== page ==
MARIE ELENA:  How has your amazing life story impacted your decisions, and your writing?

MEENA ROSE: The one thing I believe my life’s story imparted upon me is a true interest in our Humanness. How do we think? What makes us tick? What drives us insane? What brings bliss?

This in and off itself has always positioned me favorably in collaborative efforts. I would rather throw my fuel to an existing flame or start one so others may join.

Another lesson is hugging the walls and assessing the scene. This has led me towards big picture thinking and managing success via influence. In many ways, I am perfectly fine being the woman behind the curtain, so long as the outcome is as spectacular as I had imagined.

My writing. This in itself is an interesting topic. I would say my heritage and life’s gift which I collected early enable me to express emotion and human motivation, really. At times, my Grandmother’s storytelling skills manifest through me. Our family had quite the oral storytelling tradition. Generally, I tend to write verse over prose. I am still a novice at the craft, and I have a ton more to learn.

MARIE ELENA:  And now, if there was only one thing we could know about you, what would you tell us?

MEENA ROSE:  Hmmm. Just one thing: Just because I wear a warm smile and appear under control in most circumstances does not mean that my stomach does not do butterflies or that my heart does not try to beat straight out of my chest. Sometimes serenity is surface level — other times bone deep. I work hard on my serenity practice.

MARIE ELENA:  Meena, I cannot thank you enough for your willingness to share yourself so freely and frankly.  You and I could not have more vastly different life experiences.  It overwhelms me.  I’m immeasurably thankful to God that your life was spared on that appalling Kindergarten day.  You were spared for a reason. I wholly believe you are living out that reason in your daily walk and interactions with family, friends … with us.  Thank you.  You are an inspiration.



  2. Oh, Meena and Marie! All the while I’m reading this, I’m thinking “she should write and publish EVERYTHING!” This is a fine interview of an exceptional woman. And yes, Meena, we’re still waiting for you to visit North Carolina.

  3. As you’ve said, Marie, Meena and I have come to a closeness that most don’t get to experience with her. She is an amazing woman, an amazing person, in every sense. That she chose to open up in this interview shows her trust as well as her willingness to accept the consequences of that openness. That’s difficult for anyone on the world stage.

    Thank you so much for the delicacy that you used in your questioning, and in your boldness to search for one woman’s truth. That’s a fine line to tiptoe. You did it well.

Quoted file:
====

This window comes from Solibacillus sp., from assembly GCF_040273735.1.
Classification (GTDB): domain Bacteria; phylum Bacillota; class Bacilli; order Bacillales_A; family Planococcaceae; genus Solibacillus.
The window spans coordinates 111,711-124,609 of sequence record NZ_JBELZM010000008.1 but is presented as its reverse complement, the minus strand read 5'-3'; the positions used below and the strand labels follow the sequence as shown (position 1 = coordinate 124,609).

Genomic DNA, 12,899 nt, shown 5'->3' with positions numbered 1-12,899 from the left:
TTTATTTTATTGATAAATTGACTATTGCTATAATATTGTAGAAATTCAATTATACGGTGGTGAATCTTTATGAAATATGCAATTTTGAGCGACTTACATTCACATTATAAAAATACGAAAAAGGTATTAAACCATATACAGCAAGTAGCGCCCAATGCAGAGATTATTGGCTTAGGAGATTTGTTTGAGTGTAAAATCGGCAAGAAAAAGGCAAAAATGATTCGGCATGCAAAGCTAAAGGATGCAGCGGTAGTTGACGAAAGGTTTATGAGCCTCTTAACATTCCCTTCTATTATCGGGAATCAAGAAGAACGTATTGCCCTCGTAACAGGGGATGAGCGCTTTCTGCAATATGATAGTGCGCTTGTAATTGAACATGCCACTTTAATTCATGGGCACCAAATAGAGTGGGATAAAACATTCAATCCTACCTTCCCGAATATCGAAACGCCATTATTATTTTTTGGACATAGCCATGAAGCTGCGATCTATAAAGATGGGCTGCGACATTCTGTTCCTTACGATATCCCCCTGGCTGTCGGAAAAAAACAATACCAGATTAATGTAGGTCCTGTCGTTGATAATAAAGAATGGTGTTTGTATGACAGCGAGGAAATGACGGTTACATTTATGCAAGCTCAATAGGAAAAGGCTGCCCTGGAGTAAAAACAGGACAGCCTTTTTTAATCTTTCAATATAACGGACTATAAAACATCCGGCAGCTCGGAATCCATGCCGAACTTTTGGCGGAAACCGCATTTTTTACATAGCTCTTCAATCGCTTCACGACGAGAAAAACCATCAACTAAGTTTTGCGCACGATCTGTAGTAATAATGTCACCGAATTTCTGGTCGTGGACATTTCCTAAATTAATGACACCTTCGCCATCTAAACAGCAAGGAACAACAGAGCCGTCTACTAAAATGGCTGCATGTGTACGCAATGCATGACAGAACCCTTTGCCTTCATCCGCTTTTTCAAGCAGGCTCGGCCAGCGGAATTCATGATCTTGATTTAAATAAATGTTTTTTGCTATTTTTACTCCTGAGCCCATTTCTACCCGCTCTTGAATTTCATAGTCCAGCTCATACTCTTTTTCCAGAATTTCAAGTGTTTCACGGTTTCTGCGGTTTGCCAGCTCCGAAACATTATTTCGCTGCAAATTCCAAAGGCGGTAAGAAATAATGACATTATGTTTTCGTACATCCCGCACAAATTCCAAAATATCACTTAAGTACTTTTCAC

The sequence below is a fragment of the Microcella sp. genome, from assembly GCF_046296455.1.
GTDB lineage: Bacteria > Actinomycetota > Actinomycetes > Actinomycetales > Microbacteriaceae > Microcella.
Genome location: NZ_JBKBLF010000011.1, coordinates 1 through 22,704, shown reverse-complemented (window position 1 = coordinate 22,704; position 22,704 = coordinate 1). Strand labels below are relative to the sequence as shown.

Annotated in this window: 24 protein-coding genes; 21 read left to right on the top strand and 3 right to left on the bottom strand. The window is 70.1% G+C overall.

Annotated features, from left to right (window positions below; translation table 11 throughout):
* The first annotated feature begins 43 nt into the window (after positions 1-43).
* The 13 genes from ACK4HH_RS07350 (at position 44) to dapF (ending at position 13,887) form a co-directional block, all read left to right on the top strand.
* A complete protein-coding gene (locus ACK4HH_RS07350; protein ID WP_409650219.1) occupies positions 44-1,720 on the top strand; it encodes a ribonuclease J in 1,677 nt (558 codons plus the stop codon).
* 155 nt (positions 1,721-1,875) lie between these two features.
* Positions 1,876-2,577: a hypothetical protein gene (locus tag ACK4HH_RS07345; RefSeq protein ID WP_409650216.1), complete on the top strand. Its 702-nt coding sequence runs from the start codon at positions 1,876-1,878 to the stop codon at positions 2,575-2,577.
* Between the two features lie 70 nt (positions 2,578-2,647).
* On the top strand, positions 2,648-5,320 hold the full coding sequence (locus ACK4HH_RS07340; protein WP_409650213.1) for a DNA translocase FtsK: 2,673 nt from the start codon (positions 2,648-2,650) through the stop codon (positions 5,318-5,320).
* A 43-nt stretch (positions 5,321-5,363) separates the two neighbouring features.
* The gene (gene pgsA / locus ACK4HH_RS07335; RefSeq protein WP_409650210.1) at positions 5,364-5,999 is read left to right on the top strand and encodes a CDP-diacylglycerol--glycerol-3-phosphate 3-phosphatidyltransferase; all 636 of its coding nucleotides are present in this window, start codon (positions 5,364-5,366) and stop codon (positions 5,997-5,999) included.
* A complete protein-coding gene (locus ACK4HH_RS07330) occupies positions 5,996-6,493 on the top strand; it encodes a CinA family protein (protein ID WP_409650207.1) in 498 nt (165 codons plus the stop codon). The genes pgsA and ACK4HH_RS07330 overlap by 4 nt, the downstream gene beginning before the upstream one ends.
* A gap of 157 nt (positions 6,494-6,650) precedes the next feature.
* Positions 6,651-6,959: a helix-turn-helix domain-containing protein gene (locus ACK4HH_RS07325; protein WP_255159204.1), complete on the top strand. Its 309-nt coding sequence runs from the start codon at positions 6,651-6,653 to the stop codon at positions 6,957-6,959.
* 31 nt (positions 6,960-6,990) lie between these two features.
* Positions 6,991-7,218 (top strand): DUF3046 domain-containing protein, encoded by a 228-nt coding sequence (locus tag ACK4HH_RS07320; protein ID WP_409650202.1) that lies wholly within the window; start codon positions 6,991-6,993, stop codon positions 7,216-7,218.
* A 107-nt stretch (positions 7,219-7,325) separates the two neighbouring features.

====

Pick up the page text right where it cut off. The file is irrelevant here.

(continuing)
And thank you, Meena, for being willing to come into the limelight for a little while and expose yourself to the world this way. You are such a generous and unique person. I’m honored to called you my friend.

    • Claudsy: I agree too. Marie is phenomenal. And, you know me better than most… better than me at times, too. Thank you for everything: patience, compassion and friendship.

      • I need to use little patience with you, Meena. It’s usually the other way ’round–at least from my perspective, that that is extremely near-sighted, you know. It’s all been natural and beyond easy in our friendship, and I wouldn’t trade it for anything.

  4. This is, by far, the most personal interview we’ve seen at Poetic Bloomings so far. Now I know Meena not only as a sweet, smart and talented writer, but also as a wise woman who can teach us all how to rise from whatever challenges we are facing.

    And I am not ashamed to say that I bawled like a baby when I read it.

    • Oh, Linda… Hello again. At times, the right words fail to present themselves and I find at a complete loss in articulating the potpourri fusion of emotions swirling within.

      I bawled as well working my way through the interview… tears, snot, the whole 9 yards. Then I would remember a funny goofy moment and laugh and in the process inhale some snot which would gross me out completely making me laugh even more. Then I would wash my face. Take a deep breath and have at it again.

      Emotions are a vital part of how we interact, relate and express ourselves.

  5. Sweet Meena Rose! What you endured is a reflection of your awesome inner strength. To have stood so strong with such a clear “no” in such a fearful situation is more than impressive. Your courage is remarkable! Thank you for your easy and open candor! Your depth of expression and wisdom shows an internal understanding of all you have lived through. You are one brave soul! A wonderful and moving interview. Thank you and Marie Elena!

    • Miss Janet Planet: I can only offer the humblest of thank you’s in the face of such outpouring support. All of you are a part of my journey and I have learned much along the way.

    • Thank you, Misky. Funny how one’s good ole life when viewed through someone else’s rear view mirror makes us believe it was perhaps extraordinary after all.

  6. Thank you, Meena and Marie, for a fascinating interview. It was an emotional read but satisfying on many levels. I esp. was interested in your spiritual views. I’ll mull everything you said for quite awhile.